The aerospace and defense industry’s complex yet fragmented supply chain consists of over 1,000 small- and medium-sized suppliers serving an extremely limited number of major OEMs, which causes difficulties and can result in various cost overruns for manufacturers.

Supply shortages stemming from the pandemic and compounded by the Russia-Ukraine war have upended the global marketplace, impeded supply chains and increased time costs as manufacturers wait for delayed parts to arrive. This has made it more difficult for companies to keep up with demand and resulted in a struggle to meet production needs.[11]

Emerging Technologies Expected to Grow Through Mergers and Acquisitions

The aerospace and defense industry experienced significant merger and acquisition (M&A) activity in 2021 with overall deal volume increasing more than 26% over 2020.[12] 2022 M&A activity has centered among smaller defense companies with megamergers unlikely as government approval for a merger of two already highly concentrated OEMs is improbable.

Additionally, increases in defense spending and fewer available large military contracts have increased M&A activity. This could result in some subsegments not having enough contracts for the same product lines and potentially lead operators to leave certain fields or acquire companies to diversify and break into the civil sector or other defense segments.[13]

Although industry analysts expect continued consolidation among supplier and defense contractors, smaller operators may enter the market to fill niche positions in the supply chain. As a result, experts project the number of companies engaged in aircraft, engine and parts manufacturing to increase at an annualized rate of 3.3% through 2027.[14]

VALUATION CONSIDERATIONS

Forecasts indicate the aircraft, engine and parts manufacturing industry revenue in the U.S. will increase at an annualized rate of 2.5% to over $238.8 billion through 2027[15] because of the increase in military hardware exports and an anticipated short-term increase in the defense budget.

Additionally, industry experts anticipate defense sector growth as the production of aircrafts, such as the F-35, begin to ramp up. However, even with the increased demand for commercial aircraft and the defense market picking up, profit for the industry will most likely remain constrained because of volatile purchase costs.[16] Rising inflation, interest rates, and environmental and government regulations for fuel efficiency have the potential to negatively affect the industry over the next several years.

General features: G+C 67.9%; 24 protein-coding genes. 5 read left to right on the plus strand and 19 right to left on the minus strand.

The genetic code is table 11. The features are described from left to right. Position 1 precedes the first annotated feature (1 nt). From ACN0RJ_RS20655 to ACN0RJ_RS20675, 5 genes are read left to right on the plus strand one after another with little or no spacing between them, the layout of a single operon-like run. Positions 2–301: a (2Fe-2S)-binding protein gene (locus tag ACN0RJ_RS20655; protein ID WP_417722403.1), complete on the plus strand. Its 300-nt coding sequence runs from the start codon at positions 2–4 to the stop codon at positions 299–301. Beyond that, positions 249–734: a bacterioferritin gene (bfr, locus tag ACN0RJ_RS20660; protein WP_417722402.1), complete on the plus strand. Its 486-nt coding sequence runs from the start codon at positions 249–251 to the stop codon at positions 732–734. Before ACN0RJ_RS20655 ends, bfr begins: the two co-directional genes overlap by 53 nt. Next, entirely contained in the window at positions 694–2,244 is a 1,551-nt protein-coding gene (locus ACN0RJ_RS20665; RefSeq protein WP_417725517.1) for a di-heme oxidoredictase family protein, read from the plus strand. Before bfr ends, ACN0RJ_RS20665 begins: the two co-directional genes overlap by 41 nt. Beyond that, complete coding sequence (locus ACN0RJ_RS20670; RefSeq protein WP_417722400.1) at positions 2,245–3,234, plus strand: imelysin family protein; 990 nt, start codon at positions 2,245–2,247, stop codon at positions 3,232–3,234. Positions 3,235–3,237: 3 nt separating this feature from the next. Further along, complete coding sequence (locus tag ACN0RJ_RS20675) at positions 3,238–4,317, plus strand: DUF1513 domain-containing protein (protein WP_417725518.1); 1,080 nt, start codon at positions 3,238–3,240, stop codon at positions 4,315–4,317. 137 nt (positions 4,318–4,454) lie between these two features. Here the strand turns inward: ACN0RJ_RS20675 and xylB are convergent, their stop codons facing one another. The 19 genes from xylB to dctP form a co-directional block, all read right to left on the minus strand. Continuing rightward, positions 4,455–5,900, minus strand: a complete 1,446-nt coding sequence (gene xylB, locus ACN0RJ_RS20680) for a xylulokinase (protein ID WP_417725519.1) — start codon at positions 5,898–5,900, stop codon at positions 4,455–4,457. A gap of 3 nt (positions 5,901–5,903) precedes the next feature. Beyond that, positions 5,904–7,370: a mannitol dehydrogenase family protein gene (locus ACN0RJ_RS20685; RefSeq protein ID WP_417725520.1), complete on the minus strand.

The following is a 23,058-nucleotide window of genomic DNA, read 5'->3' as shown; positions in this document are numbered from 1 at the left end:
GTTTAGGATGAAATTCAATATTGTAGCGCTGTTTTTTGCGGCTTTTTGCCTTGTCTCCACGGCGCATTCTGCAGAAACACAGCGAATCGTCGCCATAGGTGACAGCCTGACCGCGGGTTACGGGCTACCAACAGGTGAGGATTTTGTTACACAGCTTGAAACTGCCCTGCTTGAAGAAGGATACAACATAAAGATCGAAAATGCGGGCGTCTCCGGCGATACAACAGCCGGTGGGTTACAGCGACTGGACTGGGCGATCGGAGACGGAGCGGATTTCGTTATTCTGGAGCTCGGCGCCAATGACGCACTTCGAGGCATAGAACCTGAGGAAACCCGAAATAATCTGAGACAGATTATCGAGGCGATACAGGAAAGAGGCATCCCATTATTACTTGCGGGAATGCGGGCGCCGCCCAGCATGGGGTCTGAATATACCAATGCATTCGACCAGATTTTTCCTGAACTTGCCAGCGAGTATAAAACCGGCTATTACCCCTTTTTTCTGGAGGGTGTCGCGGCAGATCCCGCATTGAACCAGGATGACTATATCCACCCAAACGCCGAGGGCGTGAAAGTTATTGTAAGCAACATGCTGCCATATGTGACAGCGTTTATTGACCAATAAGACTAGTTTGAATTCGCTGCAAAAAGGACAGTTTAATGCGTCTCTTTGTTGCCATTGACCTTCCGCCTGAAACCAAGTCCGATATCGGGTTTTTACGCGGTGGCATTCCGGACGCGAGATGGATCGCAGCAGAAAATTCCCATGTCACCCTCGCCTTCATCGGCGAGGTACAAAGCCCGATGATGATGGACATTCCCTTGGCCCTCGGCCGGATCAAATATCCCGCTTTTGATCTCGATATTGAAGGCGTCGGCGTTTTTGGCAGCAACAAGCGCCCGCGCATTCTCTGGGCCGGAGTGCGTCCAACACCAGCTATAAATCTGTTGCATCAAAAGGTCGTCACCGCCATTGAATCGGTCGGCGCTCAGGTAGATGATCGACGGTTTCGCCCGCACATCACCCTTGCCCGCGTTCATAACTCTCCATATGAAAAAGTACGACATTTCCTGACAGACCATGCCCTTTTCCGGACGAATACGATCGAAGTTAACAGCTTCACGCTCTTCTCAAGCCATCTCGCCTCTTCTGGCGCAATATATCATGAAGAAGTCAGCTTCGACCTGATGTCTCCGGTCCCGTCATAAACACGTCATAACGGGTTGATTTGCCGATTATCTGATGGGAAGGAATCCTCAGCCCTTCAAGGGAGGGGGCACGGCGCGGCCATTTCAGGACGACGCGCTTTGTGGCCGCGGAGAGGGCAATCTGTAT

In the short term, Gordon Brothers recommends monitoring costs as any deterioration in margin would have a negative effect on appraisal values. In the long-term, our firm recommends monitoring inventory levels, specifically slower moving inventory, as an accumulation can occur over time rendering the inventory undesirable or obsolete.

[1] Alaska, Allegiant, American, Delta, Frontier, Hawaiian, JetBlue, Southwest, Spirit and United

[2] https://www.iata.org/en/pressroom/2022-releases/2022-06-20-02/

[3] Alaska, Allegiant, American, Delta, Frontier, Hawaiian, JetBlue, Southwest, Spirit and United

[4] https://www.aerotime.aero/articles/31357-iata-updates-airline-industry-financial-outlook

[5] https://www.oag.com/coronavirus-airline-schedules-data

[6] https://www.businesstravelnews.com/Transportation/Air/IATA-Projects-Full-Air-Passenger-Recovery-in-2024

[7] https://www2.deloitte.com/content/dam/Deloitte/us/Documents/manufacturing/us-eri-outlooks-2022-aerospace-defense.pdf

[8] https://www.bloomberg.com/news/articles/2022-07-21/american-air-limits-flying-plans-on-challenging-conditions

[9] https://www.bloomberg.com/news/articles/2022-07-21/american-air-limits-flying-plans-on-challenging-conditions

[10] The Ukraine-Russia War’s Impact On The Supply Chain: Why MRO Optimization Is A Top Priority (forbes.com)

[11] Aircraft, Engine & Parts Manufacturing in the US – Industry Data, Trends, Stats | IBISWorld

[12] Meridian Capital, Aerospace, Defense & Space Market Monitor, Spring 2022

[13] us-eri-outlooks-2022-aerospace-defense.pdf (deloitte.com)

[14] Aircraft, Engine & Parts Manufacturing in the US – Industry Data, Trends, Stats | IBISWorld

[15] Aircraft, Engine & Parts Manufacturing in the US – Industry Data, Trends, Stats | IBISWorld

[16] Aircraft, Engine & Parts Manufacturing in the US – Industry Data, Trends, Stats | IBISWorld